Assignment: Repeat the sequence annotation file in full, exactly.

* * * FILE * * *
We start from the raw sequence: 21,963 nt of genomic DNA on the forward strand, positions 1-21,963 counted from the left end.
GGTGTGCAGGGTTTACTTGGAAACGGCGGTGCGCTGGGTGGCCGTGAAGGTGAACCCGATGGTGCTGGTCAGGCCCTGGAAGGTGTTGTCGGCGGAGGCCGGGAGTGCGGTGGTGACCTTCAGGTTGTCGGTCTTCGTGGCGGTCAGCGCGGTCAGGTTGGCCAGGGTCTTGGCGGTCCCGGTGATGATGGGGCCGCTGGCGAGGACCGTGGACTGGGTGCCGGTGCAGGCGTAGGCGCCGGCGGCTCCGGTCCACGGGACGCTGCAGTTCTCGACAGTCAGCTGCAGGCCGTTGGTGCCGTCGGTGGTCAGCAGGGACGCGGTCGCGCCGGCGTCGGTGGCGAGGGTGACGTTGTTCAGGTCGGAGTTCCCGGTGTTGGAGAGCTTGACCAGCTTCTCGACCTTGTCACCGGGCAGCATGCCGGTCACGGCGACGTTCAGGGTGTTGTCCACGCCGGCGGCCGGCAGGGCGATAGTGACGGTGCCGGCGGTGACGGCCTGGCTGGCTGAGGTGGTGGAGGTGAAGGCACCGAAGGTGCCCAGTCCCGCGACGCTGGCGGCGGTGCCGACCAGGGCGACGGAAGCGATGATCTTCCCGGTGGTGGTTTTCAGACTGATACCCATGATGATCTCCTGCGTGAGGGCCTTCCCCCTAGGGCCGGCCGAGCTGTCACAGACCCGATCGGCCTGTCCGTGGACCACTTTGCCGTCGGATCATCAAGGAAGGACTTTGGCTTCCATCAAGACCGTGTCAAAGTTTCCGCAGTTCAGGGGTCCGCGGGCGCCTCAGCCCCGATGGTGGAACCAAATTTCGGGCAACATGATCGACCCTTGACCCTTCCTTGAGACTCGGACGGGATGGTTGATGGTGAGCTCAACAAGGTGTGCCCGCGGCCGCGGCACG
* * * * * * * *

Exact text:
We start from the raw sequence: 21,963 nt of genomic DNA on the forward strand, positions 1-21,963 counted from the left end.
GGTGTGCAGGGTTTACTTGGAAACGGCGGTGCGCTGGGTGGCCGTGAAGGTGAACCCGATGGTGCTGGTCAGGCCCTGGAAGGTGTTGTCGGCGGAGGCCGGGAGTGCGGTGGTGACCTTCAGGTTGTCGGTCTTCGTGGCGGTCAGCGCGGTCAGGTTGGCCAGGGTCTTGGCGGTCCCGGTGATGATGGGGCCGCTGGCGAGGACCGTGGACTGGGTGCCGGTGCAGGCGTAGGCGCCGGCGGCTCCGGTCCACGGGACGCTGCAGTTCTCGACAGTCAGCTGCAGGCCGTTGGTGCCGTCGGTGGTCAGCAGGGACGCGGTCGCGCCGGCGTCGGTGGCGAGGGTGACGTTGTTCAGGTCGGAGTTCCCGGTGTTGGAGAGCTTGACCAGCTTCTCGACCTTGTCACCGGGCAGCATGCCGGTCACGGCGACGTTCAGGGTGTTGTCCACGCCGGCGGCCGGCAGGGCGATAGTGACGGTGCCGGCGGTGACGGCCTGGCTGGCTGAGGTGGTGGAGGTGAAGGCACCGAAGGTGCCCAGTCCCGCGACGCTGGCGGCGGTGCCGACCAGGGCGACGGAAGCGATGATCTTCCCGGTGGTGGTTTTCAGACTGATACCCATGATGATCTCCTGCGTGAGGGCCTTCCCCCTAGGGCCGGCCGAGCTGTCACAGACCCGATCGGCCTGTCCGTGGACCACTTTGCCGTCGGATCATCAAGGAAGGACTTTGGCTTCCATCAAGACCGTGTCAAAGTTTCCGCAGTTCAGGGGTCCGCGGGCGCCTCAGCCCCGATGGTGGAACCAAATTTCGGGCAACATGATCGACCCTTGACCCTTCCTTGAGACTCGGACGGGATGGTTGATGGTGAGCTCAACAAGGTGTGCCCGCGGCCGCGGCACG